Major Pentatonic Scale
In popular genres like rock, metal, jazz, and blues, guitarists are often called upon to perform solos, which are usually down by improvising. Improvising is a craft that encompasses many skills and techniques and it is one of the most important things a guitarist should learn how to do.
Improvising is done by using a certain scale for whatever key you are playing in and using the notes in that scale to play a killer solo. One of the most common scales used for improvising is the major pentatonic scale. Since it is evident that this is an important scale, it is definitely one you’ll want to be familiar with. Let’s dive into it.
History of Major Pentatonic Scale and It’s Uses
The major pentatonic scale is based on the major scale and it has 5 notes instead of 7. Major pentatonic scales have been used commonly by guitar players in many styles, especially rock and jazz.
The reason is that these scales are easier to play, learn, and they just sound better over chord progressions. These reasons have led to their tremendous popularity in improvising and soloing by many guitar players.
They are used more commonly than the major scales, but only two notes separate them. Here’s some more info on this small difference between the two.
Difference from the Major Scale
The big distinction that you need to make between a major scale and a major pentatonic scale in any key is the notes that are used.
In the major pentatonic scales, the 4th and 7th notes of the major scale are left out. For example, the A major scale is A, B, C#, D, E, F#, and G#. Therefore, the A major pentatonic scale is A, B, C#, E, and F#, so you can see that D and G#, the 4th and 7th notes, are left out.
That’s the pattern for any major pentatonic scale in any key. If you know what notes are in a major scale, you should be able to derive the pentatonic scale easily. This means that you can play these scales anywhere on the neck as long as you are familiar with the location of these notes on the guitar for each string.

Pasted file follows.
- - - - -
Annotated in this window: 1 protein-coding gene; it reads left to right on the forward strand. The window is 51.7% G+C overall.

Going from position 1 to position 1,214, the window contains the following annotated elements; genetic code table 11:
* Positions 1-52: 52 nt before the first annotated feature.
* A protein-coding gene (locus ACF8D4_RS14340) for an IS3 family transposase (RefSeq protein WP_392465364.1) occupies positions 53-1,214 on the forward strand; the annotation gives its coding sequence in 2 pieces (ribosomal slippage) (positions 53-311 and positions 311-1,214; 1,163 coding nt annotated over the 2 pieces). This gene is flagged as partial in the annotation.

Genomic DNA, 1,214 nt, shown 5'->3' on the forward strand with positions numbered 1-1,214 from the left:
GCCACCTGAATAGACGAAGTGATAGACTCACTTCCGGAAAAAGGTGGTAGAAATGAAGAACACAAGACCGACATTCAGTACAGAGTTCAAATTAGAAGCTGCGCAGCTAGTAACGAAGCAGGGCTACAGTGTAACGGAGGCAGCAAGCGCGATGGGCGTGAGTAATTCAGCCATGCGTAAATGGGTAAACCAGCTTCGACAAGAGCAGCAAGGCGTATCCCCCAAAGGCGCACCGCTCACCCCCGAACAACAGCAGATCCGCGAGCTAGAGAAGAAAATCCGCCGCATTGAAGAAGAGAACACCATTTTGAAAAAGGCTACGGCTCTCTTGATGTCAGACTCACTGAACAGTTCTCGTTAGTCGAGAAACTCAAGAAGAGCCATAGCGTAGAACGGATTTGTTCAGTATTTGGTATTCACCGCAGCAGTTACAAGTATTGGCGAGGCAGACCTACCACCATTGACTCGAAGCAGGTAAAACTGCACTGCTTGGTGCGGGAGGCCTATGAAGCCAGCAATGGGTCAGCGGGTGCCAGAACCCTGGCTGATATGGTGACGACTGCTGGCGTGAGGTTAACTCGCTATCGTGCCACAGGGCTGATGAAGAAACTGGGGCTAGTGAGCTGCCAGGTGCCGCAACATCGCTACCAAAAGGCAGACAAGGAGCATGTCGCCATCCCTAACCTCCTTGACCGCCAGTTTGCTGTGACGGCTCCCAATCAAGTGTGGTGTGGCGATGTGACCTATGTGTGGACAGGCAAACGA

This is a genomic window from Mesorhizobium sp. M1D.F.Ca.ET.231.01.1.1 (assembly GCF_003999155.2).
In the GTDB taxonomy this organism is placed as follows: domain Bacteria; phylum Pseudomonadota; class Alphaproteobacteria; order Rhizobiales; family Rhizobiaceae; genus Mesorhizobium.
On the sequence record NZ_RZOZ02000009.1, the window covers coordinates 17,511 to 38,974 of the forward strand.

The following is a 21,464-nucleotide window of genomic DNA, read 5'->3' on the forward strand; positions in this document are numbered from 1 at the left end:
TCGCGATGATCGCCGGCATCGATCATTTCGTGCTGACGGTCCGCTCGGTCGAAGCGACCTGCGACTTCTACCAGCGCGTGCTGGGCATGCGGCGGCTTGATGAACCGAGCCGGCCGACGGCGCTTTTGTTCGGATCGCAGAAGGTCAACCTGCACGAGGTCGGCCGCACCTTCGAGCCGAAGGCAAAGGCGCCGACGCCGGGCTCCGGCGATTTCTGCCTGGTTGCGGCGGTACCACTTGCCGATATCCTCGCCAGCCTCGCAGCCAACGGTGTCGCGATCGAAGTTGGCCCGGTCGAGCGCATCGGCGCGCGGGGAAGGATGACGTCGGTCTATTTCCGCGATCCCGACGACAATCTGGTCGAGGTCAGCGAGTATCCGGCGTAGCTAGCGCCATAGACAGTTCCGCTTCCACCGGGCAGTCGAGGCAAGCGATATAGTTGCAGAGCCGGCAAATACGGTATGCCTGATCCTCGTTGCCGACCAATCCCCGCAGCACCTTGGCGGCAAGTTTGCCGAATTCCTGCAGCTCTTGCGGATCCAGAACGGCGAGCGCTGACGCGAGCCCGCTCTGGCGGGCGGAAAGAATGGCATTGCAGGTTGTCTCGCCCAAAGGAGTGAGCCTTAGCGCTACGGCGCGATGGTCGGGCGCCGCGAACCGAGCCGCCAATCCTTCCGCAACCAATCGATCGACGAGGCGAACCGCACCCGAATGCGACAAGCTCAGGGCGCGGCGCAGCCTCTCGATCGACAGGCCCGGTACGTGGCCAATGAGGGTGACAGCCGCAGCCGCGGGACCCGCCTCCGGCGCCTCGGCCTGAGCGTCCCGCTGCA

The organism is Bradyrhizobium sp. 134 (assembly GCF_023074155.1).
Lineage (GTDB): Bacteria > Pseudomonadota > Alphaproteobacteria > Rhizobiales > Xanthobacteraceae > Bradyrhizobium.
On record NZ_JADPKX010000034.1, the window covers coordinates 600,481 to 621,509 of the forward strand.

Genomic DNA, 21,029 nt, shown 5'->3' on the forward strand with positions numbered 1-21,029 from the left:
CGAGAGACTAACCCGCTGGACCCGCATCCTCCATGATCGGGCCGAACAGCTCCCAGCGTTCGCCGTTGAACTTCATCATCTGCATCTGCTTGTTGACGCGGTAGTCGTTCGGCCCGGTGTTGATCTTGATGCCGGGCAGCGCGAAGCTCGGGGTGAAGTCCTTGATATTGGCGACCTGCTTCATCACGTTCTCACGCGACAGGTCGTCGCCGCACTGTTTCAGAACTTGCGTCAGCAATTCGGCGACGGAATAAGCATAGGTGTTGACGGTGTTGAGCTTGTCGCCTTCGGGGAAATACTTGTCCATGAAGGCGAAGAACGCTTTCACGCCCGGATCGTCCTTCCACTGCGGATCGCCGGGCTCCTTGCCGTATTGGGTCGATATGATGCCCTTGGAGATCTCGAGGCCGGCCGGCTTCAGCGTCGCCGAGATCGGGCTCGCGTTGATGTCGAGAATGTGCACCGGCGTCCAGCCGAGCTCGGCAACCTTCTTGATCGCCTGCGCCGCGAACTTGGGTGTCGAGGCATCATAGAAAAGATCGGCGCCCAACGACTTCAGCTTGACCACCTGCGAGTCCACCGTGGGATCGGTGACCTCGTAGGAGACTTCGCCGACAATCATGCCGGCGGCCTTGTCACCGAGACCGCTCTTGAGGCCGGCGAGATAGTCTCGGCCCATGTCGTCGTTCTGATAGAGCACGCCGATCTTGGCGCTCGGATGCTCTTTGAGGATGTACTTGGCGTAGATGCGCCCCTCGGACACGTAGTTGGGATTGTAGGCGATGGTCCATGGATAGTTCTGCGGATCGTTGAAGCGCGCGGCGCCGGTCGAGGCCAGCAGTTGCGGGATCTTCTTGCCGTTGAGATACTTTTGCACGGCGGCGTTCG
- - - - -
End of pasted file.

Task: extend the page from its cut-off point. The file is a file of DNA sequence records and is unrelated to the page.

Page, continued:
However, many guitar players nowadays have become so dependent on tabs that they don’t know the notes on the neck very well. If you fall into this category, don’t worry. There are five main patterns that you can use on any major pentatonic scale that cover all the way down the neck. Let’s talk about those patterns now, as they are crucial in memorizing these scales.
Five General Patterns
Luckily for guitar players everywhere, the major pentatonic scales are one of the easiest to memorize in any key. There are five similar patterns that start at the top of the neck all the way to the 12th fret which gives you the ability to play the scale in more than one octave.
Below is a fret diagram for each of these five patterns. The most important thing you must understand when viewing these diagrams is the notes colored red. These are what are called root notes, and they are the notes that will change depending on what key you’re playing in.
Let’s say you wanted to play the E major pentatonic scale. Any place on the diagram where you see a root note denoted, find the nearest location of an E note on that string. Simply include that E note in your scale and it will now be an E major pentatonic. It’s as simple as that!
If you think you’ve got the concept of root notes down, then check out this chart.
(suggested photo, you can use a different one. The site says that you can use the chart if you reference it. Here’s the link to the page: http://www.all-free-guitar-lessons.com/pentatonic-guitar-scales.html.)
The Fun Part; How to Start Playing and Memorizing These Scales
Using the five patterns is really the best way to memorize these scales. Start with whatever scale you want, for example, an A major pentatonic. Figure out the nearest ‘A’ notes in each place where a root note is denoted, and then start practicing playing the scale both front and backward. Practice playing down the neck with it until you can do it fast, accurate, and with complete memorization.
There’s really no secret tip to it. You may not want to hear it, but practicing these scales are really the best way to memorize them. Try learning 2-3 major pentatonic scales and after that, you should be able to learn all of them quickly.
Once you’ve completely memorized a couple you can finally try improvising with them. Have a friend or a recording play a chord progression in a specific key and then use the major pentatonic scale in that key. The best players utilize the entire neck when improvising, using multiple patterns at the same time.
There’s a lot to improvising, so be sure to read this article for some great techniques and methods. Just like scales, it’s something that is best learned by practicing yourself, so get to it when you feel you are ready.